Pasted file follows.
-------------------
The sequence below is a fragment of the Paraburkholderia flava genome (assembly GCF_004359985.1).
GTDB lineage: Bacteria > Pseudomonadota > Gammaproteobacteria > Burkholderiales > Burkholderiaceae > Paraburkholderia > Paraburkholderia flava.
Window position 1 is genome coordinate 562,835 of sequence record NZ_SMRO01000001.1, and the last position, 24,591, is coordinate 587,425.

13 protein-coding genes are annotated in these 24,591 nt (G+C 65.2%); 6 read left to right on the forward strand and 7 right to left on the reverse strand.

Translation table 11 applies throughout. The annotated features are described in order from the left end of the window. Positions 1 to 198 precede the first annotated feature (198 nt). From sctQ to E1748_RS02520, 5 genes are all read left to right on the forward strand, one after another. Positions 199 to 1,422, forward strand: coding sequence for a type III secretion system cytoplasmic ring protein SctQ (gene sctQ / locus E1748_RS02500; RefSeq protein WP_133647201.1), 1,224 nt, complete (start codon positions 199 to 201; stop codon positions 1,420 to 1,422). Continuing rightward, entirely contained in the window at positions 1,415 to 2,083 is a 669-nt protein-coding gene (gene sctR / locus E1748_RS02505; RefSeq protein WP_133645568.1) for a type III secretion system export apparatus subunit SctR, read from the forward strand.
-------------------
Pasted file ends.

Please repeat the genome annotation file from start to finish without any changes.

The sequence below is a fragment of the Paraburkholderia flava genome (assembly GCF_004359985.1).
GTDB lineage: Bacteria > Pseudomonadota > Gammaproteobacteria > Burkholderiales > Burkholderiaceae > Paraburkholderia > Paraburkholderia flava.
Window position 1 is genome coordinate 562,835 of sequence record NZ_SMRO01000001.1, and the last position, 24,591, is coordinate 587,425.

13 protein-coding genes are annotated in these 24,591 nt (G+C 65.2%); 6 read left to right on the forward strand and 7 right to left on the reverse strand.

Translation table 11 applies throughout. The annotated features are described in order from the left end of the window. Positions 1 to 198 precede the first annotated feature (198 nt). From sctQ to E1748_RS02520, 5 genes are all read left to right on the forward strand, one after another. Positions 199 to 1,422, forward strand: coding sequence for a type III secretion system cytoplasmic ring protein SctQ (gene sctQ / locus E1748_RS02500; RefSeq protein WP_133647201.1), 1,224 nt, complete (start codon positions 199 to 201; stop codon positions 1,420 to 1,422). Continuing rightward, entirely contained in the window at positions 1,415 to 2,083 is a 669-nt protein-coding gene (gene sctR / locus E1748_RS02505; RefSeq protein WP_133645568.1) for a type III secretion system export apparatus subunit SctR, read from the forward strand.